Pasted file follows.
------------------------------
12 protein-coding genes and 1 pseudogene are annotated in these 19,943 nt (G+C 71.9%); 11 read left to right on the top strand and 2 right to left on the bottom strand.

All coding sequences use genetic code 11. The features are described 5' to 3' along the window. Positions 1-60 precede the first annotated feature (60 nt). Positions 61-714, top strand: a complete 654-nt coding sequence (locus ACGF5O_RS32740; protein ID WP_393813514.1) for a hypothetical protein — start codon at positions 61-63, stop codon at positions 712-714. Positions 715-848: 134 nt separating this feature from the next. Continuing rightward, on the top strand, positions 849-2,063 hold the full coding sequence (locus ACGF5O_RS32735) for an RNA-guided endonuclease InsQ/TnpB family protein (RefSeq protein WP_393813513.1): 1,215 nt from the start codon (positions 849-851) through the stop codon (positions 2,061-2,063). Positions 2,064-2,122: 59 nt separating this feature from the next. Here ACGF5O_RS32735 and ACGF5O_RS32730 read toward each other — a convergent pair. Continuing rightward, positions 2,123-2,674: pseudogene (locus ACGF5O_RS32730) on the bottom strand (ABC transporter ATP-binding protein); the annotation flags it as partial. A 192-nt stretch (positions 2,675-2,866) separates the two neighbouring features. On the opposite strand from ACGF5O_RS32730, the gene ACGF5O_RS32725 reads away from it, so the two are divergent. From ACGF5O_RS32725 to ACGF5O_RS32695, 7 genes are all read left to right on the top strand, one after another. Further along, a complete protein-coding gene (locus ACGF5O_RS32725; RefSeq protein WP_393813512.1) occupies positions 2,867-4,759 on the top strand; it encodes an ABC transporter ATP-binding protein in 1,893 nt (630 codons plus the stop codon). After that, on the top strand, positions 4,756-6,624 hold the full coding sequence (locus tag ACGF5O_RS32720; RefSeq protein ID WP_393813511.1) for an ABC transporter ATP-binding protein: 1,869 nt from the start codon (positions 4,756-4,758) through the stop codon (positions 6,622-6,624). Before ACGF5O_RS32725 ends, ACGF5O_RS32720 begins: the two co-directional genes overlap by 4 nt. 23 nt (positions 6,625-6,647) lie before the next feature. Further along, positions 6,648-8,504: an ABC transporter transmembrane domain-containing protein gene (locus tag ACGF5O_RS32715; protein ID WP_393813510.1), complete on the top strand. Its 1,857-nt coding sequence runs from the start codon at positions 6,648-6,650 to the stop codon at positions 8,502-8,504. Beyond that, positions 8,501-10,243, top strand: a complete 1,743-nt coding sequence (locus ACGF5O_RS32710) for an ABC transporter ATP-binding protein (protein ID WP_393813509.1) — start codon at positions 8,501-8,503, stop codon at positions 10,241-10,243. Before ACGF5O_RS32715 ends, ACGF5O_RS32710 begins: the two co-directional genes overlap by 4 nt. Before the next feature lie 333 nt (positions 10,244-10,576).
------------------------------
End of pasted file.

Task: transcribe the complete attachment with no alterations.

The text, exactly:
12 protein-coding genes and 1 pseudogene are annotated in these 19,943 nt (G+C 71.9%); 11 read left to right on the top strand and 2 right to left on the bottom strand.

All coding sequences use genetic code 11. The features are described 5' to 3' along the window. Positions 1-60 precede the first annotated feature (60 nt). Positions 61-714, top strand: a complete 654-nt coding sequence (locus ACGF5O_RS32740; protein ID WP_393813514.1) for a hypothetical protein — start codon at positions 61-63, stop codon at positions 712-714. Positions 715-848: 134 nt separating this feature from the next. Continuing rightward, on the top strand, positions 849-2,063 hold the full coding sequence (locus ACGF5O_RS32735) for an RNA-guided endonuclease InsQ/TnpB family protein (RefSeq protein WP_393813513.1): 1,215 nt from the start codon (positions 849-851) through the stop codon (positions 2,061-2,063). Positions 2,064-2,122: 59 nt separating this feature from the next. Here ACGF5O_RS32735 and ACGF5O_RS32730 read toward each other — a convergent pair. Continuing rightward, positions 2,123-2,674: pseudogene (locus ACGF5O_RS32730) on the bottom strand (ABC transporter ATP-binding protein); the annotation flags it as partial. A 192-nt stretch (positions 2,675-2,866) separates the two neighbouring features. On the opposite strand from ACGF5O_RS32730, the gene ACGF5O_RS32725 reads away from it, so the two are divergent. From ACGF5O_RS32725 to ACGF5O_RS32695, 7 genes are all read left to right on the top strand, one after another. Further along, a complete protein-coding gene (locus ACGF5O_RS32725; RefSeq protein WP_393813512.1) occupies positions 2,867-4,759 on the top strand; it encodes an ABC transporter ATP-binding protein in 1,893 nt (630 codons plus the stop codon). After that, on the top strand, positions 4,756-6,624 hold the full coding sequence (locus tag ACGF5O_RS32720; RefSeq protein ID WP_393813511.1) for an ABC transporter ATP-binding protein: 1,869 nt from the start codon (positions 4,756-4,758) through the stop codon (positions 6,622-6,624). Before ACGF5O_RS32725 ends, ACGF5O_RS32720 begins: the two co-directional genes overlap by 4 nt. 23 nt (positions 6,625-6,647) lie before the next feature. Further along, positions 6,648-8,504: an ABC transporter transmembrane domain-containing protein gene (locus tag ACGF5O_RS32715; protein ID WP_393813510.1), complete on the top strand. Its 1,857-nt coding sequence runs from the start codon at positions 6,648-6,650 to the stop codon at positions 8,502-8,504. Beyond that, positions 8,501-10,243, top strand: a complete 1,743-nt coding sequence (locus ACGF5O_RS32710) for an ABC transporter ATP-binding protein (protein ID WP_393813509.1) — start codon at positions 8,501-8,503, stop codon at positions 10,241-10,243. Before ACGF5O_RS32715 ends, ACGF5O_RS32710 begins: the two co-directional genes overlap by 4 nt. Before the next feature lie 333 nt (positions 10,244-10,576).